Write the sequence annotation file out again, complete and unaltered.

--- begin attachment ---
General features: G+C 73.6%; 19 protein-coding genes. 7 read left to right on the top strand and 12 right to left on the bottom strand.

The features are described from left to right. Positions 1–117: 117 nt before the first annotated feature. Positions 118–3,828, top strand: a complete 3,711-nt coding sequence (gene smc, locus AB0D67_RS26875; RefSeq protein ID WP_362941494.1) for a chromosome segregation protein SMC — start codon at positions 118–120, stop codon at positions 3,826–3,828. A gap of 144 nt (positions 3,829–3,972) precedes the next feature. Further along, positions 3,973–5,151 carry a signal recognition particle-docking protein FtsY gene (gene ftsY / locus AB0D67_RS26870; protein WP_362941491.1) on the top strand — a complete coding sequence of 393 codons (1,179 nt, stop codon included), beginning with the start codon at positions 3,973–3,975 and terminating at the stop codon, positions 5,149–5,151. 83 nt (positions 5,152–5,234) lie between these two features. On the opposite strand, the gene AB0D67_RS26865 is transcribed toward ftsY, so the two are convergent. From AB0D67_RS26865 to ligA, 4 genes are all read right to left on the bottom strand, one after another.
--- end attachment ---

General features: G+C 73.6%; 19 protein-coding genes. 7 read left to right on the top strand and 12 right to left on the bottom strand.

The features are described from left to right. Positions 1–117: 117 nt before the first annotated feature. Positions 118–3,828, top strand: a complete 3,711-nt coding sequence (gene smc, locus AB0D67_RS26875; RefSeq protein ID WP_362941494.1) for a chromosome segregation protein SMC — start codon at positions 118–120, stop codon at positions 3,826–3,828. A gap of 144 nt (positions 3,829–3,972) precedes the next feature. Further along, positions 3,973–5,151 carry a signal recognition particle-docking protein FtsY gene (gene ftsY / locus AB0D67_RS26870; protein WP_362941491.1) on the top strand — a complete coding sequence of 393 codons (1,179 nt, stop codon included), beginning with the start codon at positions 3,973–3,975 and terminating at the stop codon, positions 5,149–5,151. 83 nt (positions 5,152–5,234) lie between these two features. On the opposite strand, the gene AB0D67_RS26865 is transcribed toward ftsY, so the two are convergent. From AB0D67_RS26865 to ligA, 4 genes are all read right to left on the bottom strand, one after another.